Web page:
DxO Optics Pro 8's Mac interface has been entirely redesigned to take advantage of all the visual quality offered by Retina screens. Photographers can now enjoy unprecedented displayed details in their images!

Faster and truer viewing: A more efficient display and workflow

Beyond the improvements in terms of image quality and interface, DxO Optics Pro 8 has increased display speed.

Thumbnails now display in real time the current state of the photo, thanks to live preview. The user can now instantly figure out if a photo is the original one or the working version.

To improve workflow further, now every photo once opened in DxO Optics Pro instantaneously loads, even after closing and reopening the application - a real time-saver.

New tools: Print module and new Output settings options

DxO Optics Pro 8 now includes a new integrated print module allowing photographers to directly print RAW or JPEG images on the fly as they preview them. Different print modes and layout options are available, from contact sheet to full page printing.

As a part of the new Output settings options, users can now also adjust the destination and size and choose among several resampling solutions.

Availability and special introductory offer

The Standard and Elite editions of DxO Optics Pro 8 for Mac and Windows will be available on October 29, 2012, in the DxO Labs online store (, and at photo resellers during November, at a special introductory discount valid until November 15, 2012:


  • DxO Optics Pro 8 Standard Edition: $ 99 instead of $ 169
  • DxO Optics Pro 8 Elite Edition: $ 199 instead of $ 299


  • DxO Optics Pro 8 Standard Edition: 99 € instead of 149 €
  • DxO Optics Pro 8 Elite Edition: 199 € instead of 299 €
    (Suggested retail prices, including VAT)


  • DxO Optics Pro 8 Standard Edition: £ 89 instead of £ 135
  • DxO Optics Pro 8 Elite Edition :£ 179 instead of £ 269
    (Suggested retail prices, including VAT)

Photographers who have purchased a DxO Optics Pro 7 license on or after September 1, 2012 are eligible for a free upgrade to version 8. Other users can take advantage of a special discount on all upgrades from now until November 15, 2012, directly from their customer account.

A complete, fully-functional trial version of DxO Optics Pro 8, good for one month, will be available on October 29, 2012 on the DxO Labs website (


Total comments: 35
By Photolvr (Feb 9, 2013)

This may be an old thread, and the last message a month ago, but "Sandy Fleischberg" you are hilarious! You're right, I have never EVER seen a retail store extend their promotions. I use multiple software programs on my computer and I have seen stuff like that all the time. I'm sorry you have never found any other company that extends promotions. Can you please let me know so that I can make sure I buy from a company that doesn't do this??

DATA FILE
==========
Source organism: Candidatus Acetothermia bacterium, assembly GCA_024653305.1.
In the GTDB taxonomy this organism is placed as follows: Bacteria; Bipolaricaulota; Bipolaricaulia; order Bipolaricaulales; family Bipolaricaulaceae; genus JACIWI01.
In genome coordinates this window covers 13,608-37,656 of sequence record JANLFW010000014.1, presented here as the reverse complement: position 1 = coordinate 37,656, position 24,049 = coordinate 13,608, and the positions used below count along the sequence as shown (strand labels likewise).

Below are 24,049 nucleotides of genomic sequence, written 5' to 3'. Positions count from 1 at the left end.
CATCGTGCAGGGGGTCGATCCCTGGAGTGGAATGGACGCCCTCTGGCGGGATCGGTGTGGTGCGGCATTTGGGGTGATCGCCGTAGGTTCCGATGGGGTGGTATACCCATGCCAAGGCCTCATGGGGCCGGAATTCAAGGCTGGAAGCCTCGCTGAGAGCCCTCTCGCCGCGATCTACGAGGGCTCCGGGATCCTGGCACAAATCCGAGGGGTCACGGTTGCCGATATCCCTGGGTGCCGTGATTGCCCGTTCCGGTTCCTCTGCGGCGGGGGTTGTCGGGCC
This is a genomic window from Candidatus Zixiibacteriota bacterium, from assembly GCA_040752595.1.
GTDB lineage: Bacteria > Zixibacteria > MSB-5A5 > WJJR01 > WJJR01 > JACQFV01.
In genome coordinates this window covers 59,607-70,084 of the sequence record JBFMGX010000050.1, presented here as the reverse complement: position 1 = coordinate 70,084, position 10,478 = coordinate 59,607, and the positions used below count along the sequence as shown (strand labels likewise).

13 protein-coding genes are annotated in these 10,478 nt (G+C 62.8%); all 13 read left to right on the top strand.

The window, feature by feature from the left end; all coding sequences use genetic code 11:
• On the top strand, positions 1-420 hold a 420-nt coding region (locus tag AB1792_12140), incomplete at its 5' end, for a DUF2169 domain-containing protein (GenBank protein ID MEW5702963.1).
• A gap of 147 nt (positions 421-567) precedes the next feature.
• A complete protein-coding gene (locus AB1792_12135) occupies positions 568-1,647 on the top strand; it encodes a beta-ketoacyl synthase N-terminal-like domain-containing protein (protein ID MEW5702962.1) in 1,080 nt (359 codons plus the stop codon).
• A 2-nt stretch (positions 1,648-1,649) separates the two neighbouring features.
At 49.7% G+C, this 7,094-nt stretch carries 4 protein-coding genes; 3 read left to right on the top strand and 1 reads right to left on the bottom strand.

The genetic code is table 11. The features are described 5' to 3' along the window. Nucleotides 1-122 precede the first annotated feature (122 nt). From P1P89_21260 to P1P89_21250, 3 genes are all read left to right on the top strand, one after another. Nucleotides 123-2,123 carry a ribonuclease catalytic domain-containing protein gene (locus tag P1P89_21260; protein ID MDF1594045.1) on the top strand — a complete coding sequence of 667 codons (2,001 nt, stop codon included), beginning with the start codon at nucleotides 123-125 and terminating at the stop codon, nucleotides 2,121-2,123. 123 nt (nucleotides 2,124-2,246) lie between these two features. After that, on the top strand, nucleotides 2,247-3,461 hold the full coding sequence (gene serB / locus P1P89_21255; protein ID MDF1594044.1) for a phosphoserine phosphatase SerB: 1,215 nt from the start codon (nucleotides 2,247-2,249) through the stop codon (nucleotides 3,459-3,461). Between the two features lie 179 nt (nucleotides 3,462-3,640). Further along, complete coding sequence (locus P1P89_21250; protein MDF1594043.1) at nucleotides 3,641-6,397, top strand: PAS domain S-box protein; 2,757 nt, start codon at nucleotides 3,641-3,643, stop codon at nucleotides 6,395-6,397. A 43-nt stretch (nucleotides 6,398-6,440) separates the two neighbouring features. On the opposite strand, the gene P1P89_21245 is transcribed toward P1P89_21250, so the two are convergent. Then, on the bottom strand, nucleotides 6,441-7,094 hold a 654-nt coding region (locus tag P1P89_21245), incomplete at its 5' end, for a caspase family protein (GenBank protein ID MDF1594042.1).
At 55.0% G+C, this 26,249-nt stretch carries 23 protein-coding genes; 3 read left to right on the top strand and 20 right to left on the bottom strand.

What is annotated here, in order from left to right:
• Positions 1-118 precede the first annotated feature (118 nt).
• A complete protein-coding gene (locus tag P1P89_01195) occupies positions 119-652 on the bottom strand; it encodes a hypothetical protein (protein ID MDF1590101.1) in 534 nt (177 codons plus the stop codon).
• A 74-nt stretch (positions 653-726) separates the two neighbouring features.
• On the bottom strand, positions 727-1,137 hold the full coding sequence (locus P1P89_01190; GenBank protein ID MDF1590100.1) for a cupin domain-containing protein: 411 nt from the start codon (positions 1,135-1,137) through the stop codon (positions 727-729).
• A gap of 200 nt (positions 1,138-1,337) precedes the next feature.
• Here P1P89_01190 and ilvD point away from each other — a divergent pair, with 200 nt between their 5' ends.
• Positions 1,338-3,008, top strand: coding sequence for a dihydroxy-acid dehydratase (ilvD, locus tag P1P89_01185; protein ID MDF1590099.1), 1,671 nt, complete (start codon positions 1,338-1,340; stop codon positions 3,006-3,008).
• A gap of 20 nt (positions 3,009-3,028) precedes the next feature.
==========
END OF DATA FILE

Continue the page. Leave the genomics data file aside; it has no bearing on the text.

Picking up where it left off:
Sandy Fleischberg
By Sandy Fleischberg (Jan 3, 2013)

Dear Olivier from DXO Labs

Thank you for helping me to fulfill my prophecy :


This is just further proof for DXO lab's unethical business practice.

You are pressuring people into buying
by setting false deadlines !!!

1 upvote
Sandy Fleischberg
By Sandy Fleischberg (Dec 21, 2012)

DXO his is one rip off outfit !

DXO quote:
"Photographers who have purchased a DxO Optics Pro 7 license on or after September 1, 2012 are eligible for a free upgrade to version 8..."

... what about the ones like me who purchased the retail version
at full price before September 1 2012 ????

They gladly take your money - but they will not give you any upgrade deal.

I do not know any other company in the business who has such
French - boutique style conditions !!!

1 upvote
By montxsuz (Nov 1, 2012)

Better noise control, better lighting tool. Long time user, I too will part with $49 for the upgrade for DxO Pro 8. However, I will probably not fork out the $99 upgrade for Phase One Capture One Pro 7, also just announced.

1 upvote
By spitfire31 (Oct 31, 2012)

I use DxO, sometimes, for specialised jobs.

But really – in 2012, how can you take a workflow/RAW editing piece of software seriously that doesn't include ***local adjustments***?

The 'intelligent one slider' philosophy can't read my thoughts and decide if I want to brighten just a particular face or darken a part of the sky.

I won't do any more upgrades until local adjustments are there.

1 upvote
By Yuyutsu (Oct 31, 2012)

I am bit disappointed with version 8.0 (compared to 7.5.) for it is noticeably slower.

1 upvote
Osvaldo Cristo
By Osvaldo Cristo (Oct 30, 2012)

I upgraded from my v.7 to the new v.8: better interface, better noise control on high ISO pics, better automatic setup, undock image browser is great for two monitors, performance looks the same. No serious bugs so far (great surprise!).

I am an user since version 3 and except for the lauching of 5.0 version, DxO consistently has presented an increasing better performance, resources and user interface.

DxO is my main raw developer and for most cases it is the best one (I have also installed NX2 and ACR) except for portraits I prefer NX2 (the v.8 is significantlly better on this than v.7 but NX2 maintains the edge).